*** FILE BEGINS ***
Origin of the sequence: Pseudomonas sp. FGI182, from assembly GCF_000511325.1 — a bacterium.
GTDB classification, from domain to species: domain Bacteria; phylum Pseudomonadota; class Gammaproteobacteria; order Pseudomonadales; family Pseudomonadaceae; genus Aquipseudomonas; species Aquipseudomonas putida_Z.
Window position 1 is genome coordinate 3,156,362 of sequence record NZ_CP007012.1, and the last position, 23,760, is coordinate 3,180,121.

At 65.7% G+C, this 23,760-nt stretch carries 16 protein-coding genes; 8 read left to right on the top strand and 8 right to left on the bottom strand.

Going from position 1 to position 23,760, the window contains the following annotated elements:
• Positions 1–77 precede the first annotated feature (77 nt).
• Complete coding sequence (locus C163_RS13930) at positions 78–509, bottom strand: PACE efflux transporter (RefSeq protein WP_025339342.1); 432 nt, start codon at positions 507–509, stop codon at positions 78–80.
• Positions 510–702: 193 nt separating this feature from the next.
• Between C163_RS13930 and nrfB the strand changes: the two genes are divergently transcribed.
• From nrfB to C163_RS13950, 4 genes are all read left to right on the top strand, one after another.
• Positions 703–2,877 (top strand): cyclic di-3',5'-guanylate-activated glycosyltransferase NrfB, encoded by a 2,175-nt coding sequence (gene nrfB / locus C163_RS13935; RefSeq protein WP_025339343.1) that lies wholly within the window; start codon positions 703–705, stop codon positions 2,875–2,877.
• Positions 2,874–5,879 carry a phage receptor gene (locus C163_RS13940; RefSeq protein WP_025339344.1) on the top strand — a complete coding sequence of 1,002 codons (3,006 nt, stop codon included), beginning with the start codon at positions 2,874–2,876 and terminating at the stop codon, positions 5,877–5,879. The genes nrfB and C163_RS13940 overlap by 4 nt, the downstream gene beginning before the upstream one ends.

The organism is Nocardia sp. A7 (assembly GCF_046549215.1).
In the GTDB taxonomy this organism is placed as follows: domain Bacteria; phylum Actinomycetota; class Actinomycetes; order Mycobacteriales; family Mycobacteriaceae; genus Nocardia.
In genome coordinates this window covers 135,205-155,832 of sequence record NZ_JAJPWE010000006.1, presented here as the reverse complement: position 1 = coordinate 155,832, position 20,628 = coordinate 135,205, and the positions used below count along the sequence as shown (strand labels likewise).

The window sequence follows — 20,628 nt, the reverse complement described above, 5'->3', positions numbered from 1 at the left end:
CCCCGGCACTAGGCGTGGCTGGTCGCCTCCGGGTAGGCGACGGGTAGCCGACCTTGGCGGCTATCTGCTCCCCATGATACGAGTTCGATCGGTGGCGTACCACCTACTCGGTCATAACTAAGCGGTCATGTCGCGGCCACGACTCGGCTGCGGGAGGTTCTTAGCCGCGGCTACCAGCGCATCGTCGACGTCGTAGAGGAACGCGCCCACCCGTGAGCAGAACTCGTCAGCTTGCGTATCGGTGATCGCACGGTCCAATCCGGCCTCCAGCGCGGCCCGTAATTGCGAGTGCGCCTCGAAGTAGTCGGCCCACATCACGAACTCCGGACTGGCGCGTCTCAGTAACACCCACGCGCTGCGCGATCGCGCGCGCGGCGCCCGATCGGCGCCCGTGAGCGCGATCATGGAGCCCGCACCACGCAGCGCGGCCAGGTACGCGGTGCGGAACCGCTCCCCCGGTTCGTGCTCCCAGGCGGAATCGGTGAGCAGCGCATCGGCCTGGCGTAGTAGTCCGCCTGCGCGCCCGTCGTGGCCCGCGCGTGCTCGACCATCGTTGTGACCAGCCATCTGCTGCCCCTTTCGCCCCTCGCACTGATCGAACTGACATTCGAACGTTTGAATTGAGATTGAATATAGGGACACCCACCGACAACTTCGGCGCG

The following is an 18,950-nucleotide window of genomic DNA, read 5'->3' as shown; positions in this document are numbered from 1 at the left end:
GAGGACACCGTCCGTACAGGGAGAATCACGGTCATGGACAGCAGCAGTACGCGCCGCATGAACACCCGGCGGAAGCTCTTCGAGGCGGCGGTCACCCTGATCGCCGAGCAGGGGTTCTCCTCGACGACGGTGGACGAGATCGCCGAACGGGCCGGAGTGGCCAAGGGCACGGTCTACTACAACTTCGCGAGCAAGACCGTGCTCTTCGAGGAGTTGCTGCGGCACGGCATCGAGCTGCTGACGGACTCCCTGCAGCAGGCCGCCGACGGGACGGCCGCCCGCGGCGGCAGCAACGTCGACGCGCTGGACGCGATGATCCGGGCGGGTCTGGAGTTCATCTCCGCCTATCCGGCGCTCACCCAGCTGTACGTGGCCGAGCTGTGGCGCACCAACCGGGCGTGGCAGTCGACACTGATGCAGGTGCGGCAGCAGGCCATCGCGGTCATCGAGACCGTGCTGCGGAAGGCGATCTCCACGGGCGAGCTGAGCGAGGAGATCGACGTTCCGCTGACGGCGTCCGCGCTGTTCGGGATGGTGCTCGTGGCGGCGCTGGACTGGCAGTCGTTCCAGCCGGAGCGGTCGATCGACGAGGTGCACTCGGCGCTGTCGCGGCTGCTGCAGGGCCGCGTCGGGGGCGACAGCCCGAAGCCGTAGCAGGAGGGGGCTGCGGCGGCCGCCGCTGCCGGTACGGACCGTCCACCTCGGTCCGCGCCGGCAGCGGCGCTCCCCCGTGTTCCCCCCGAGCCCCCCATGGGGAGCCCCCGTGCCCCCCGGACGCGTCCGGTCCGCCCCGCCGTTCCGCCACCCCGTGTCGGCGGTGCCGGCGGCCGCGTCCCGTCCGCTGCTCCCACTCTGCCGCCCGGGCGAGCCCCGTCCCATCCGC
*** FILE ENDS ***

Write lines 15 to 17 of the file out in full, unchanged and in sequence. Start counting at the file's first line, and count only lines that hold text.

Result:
In genome coordinates this window covers 135,205-155,832 of sequence record NZ_JAJPWE010000006.1, presented here as the reverse complement: position 1 = coordinate 155,832, position 20,628 = coordinate 135,205, and the positions used below count along the sequence as shown (strand labels likewise).

The window sequence follows — 20,628 nt, the reverse complement described above, 5'->3', positions numbered from 1 at the left end:
CCCCGGCACTAGGCGTGGCTGGTCGCCTCCGGGTAGGCGACGGGTAGCCGACCTTGGCGGCTATCTGCTCCCCATGATACGAGTTCGATCGGTGGCGTACCACCTACTCGGTCATAACTAAGCGGTCATGTCGCGGCCACGACTCGGCTGCGGGAGGTTCTTAGCCGCGGCTACCAGCGCATCGTCGACGTCGTAGAGGAACGCGCCCACCCGTGAGCAGAACTCGTCAGCTTGCGTATCGGTGATCGCACGGTCCAATCCGGCCTCCAGCGCGGCCCGTAATTGCGAGTGCGCCTCGAAGTAGTCGGCCCACATCACGAACTCCGGACTGGCGCGTCTCAGTAACACCCACGCGCTGCGCGATCGCGCGCGCGGCGCCCGATCGGCGCCCGTGAGCGCGATCATGGAGCCCGCACCACGCAGCGCGGCCAGGTACGCGGTGCGGAACCGCTCCCCCGGTTCGTGCTCCCAGGCGGAATCGGTGAGCAGCGCATCGGCCTGGCGTAGTAGTCCGCCTGCGCGCCCGTCGTGGCCCGCGCGTGCTCGACCATCGTTGTGACCAGCCATCTGCTGCCCCTTTCGCCCCTCGCACTGATCGAACTGACATTCGAACGTTTGAATTGAGATTGAATATAGGGACACCCACCGACAACTTCGGCGCG